Ending Violence Against Women
Lumo reveals that the agonies of present-day Africa are deeply etched in the bodies of women. Lumo Sinai was just over 20 when marauding soldiers attacked her in eastern Congo. A fistula, a medical condition common among victims of violent rape, rendered Lumo incontinent and threatens her ability to bear children. Rejected by her fiancé and cast aside by her family, she awaits reconstructive surgery.
What steps can you take to end violence against women, and affect U.S. foreign policy as it relates to the ongoing violence in the Congo?
Find ways to support rape crisis services or other programs that work to end violence against women in your community. To get involved, visit the website of NOW, the National Organization for Women.
Find ways to support organizations that provide medical and support services in the Congo, such as HEAL Africa, the hospital featured in the film.
Investigate U.S. policy on aid to the Congo and on conflict in the region. Talk with legislators to let them know what you want the United States to do. The U.S. Embassy in Belgium has a helpful primer on current U.S. policy in Africa.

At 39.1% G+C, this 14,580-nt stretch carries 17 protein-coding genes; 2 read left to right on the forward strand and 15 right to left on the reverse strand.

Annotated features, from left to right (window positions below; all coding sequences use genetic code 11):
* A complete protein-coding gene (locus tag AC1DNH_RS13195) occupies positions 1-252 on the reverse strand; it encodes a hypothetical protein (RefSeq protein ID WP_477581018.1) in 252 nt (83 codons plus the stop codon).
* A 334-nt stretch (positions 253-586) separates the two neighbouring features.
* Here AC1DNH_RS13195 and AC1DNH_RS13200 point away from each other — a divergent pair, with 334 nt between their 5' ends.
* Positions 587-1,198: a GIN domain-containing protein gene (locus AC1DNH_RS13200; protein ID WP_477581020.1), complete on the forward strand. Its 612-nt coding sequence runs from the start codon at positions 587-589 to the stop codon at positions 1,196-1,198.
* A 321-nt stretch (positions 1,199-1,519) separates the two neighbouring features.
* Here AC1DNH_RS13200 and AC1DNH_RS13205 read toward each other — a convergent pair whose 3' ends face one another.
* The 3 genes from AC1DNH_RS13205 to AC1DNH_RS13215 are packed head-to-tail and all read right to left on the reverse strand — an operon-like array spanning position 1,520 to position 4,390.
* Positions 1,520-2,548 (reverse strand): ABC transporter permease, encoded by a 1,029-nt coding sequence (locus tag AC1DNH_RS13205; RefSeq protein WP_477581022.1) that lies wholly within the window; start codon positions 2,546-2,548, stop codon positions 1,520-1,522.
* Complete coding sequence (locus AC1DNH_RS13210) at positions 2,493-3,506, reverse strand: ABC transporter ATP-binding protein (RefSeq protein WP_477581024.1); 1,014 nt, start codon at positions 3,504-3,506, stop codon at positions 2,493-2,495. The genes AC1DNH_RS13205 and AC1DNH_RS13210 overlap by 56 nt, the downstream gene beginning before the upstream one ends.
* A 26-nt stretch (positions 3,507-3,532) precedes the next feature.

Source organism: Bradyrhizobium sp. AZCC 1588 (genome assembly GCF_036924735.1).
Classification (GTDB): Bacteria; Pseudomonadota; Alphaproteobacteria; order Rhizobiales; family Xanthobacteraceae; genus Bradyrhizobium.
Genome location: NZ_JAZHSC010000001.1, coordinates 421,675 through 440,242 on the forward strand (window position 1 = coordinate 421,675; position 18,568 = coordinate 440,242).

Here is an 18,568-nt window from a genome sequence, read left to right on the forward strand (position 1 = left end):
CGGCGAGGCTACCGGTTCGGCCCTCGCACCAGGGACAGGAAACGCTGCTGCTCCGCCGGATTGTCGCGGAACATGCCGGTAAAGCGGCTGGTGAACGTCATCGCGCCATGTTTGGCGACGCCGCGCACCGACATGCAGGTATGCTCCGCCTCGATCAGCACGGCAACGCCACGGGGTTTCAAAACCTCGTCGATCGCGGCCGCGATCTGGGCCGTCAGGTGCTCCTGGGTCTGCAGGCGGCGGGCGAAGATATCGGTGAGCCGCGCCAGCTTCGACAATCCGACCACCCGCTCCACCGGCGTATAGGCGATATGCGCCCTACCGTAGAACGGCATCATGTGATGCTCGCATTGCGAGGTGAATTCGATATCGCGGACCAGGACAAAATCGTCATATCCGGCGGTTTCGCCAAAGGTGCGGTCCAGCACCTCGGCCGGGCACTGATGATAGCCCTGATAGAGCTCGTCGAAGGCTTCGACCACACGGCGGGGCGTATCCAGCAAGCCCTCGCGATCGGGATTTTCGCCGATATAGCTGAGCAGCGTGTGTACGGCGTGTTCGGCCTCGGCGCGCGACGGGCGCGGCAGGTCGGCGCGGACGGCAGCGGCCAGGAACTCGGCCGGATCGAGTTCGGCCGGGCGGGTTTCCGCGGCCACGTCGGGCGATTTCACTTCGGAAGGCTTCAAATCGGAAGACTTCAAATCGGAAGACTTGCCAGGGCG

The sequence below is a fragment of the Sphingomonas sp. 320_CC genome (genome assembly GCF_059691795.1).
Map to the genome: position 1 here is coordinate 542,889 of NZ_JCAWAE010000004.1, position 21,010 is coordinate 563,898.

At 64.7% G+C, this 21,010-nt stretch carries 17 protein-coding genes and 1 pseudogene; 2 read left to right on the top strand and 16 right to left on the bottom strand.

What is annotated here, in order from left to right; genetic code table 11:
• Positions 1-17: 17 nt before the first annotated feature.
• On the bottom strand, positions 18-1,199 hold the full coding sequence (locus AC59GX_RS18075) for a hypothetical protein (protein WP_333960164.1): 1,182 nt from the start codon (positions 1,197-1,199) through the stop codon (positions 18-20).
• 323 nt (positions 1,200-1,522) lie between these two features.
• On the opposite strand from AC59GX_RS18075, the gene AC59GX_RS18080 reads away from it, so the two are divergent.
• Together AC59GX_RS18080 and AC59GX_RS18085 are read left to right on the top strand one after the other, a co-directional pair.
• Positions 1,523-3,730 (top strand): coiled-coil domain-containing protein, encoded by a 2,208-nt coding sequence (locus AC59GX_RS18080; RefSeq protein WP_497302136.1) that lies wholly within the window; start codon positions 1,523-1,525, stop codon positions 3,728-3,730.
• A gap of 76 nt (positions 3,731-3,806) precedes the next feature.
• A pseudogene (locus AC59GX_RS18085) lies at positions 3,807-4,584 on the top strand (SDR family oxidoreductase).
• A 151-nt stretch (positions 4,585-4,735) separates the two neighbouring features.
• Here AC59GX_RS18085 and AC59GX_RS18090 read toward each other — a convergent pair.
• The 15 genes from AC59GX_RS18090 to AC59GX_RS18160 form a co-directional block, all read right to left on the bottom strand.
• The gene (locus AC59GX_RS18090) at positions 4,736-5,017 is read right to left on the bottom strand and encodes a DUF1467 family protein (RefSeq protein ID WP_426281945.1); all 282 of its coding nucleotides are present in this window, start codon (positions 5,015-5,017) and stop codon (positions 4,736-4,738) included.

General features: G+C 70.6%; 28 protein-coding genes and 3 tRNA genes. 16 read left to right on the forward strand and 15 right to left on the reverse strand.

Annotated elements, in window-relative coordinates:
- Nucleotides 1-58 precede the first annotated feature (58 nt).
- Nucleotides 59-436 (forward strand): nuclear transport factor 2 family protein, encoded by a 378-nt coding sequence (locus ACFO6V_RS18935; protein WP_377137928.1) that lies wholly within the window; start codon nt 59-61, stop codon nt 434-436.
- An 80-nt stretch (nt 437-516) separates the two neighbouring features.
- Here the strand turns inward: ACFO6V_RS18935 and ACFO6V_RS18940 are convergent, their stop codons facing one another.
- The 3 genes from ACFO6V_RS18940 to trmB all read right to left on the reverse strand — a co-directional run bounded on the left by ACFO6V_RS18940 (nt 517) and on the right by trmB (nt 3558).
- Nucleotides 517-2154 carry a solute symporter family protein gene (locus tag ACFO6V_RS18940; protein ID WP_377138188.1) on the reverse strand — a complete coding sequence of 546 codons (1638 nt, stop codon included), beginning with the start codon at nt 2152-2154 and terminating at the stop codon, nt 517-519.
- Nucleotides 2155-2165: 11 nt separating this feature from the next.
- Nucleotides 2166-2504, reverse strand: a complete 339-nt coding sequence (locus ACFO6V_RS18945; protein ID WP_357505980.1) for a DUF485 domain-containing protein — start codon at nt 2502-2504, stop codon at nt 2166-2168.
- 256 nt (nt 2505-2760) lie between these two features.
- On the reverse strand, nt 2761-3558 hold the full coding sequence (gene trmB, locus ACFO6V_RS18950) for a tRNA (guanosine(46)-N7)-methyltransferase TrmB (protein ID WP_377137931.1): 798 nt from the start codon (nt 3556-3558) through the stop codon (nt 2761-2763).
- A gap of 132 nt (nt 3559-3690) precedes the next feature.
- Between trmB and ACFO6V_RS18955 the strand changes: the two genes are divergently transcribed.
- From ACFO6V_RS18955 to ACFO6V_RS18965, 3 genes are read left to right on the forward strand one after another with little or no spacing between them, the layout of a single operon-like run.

Convene a town hall meeting to address U.S. foreign policy as it relates to the ongoing violence in the Congo and/or other African nations. Americans for Informed Democracy is an organization that provides information on how to address these issues.
Organize a V-Day event. V-Day is a worldwide campaign to end violence against women. Playwright Eve Ensler promotes V-Day through readings of The Vagina Monologues in hundreds of cities around the world. In 2008, V-Day will focus on the Democratic Republic of the Congo. For more information, visit www.vday.org.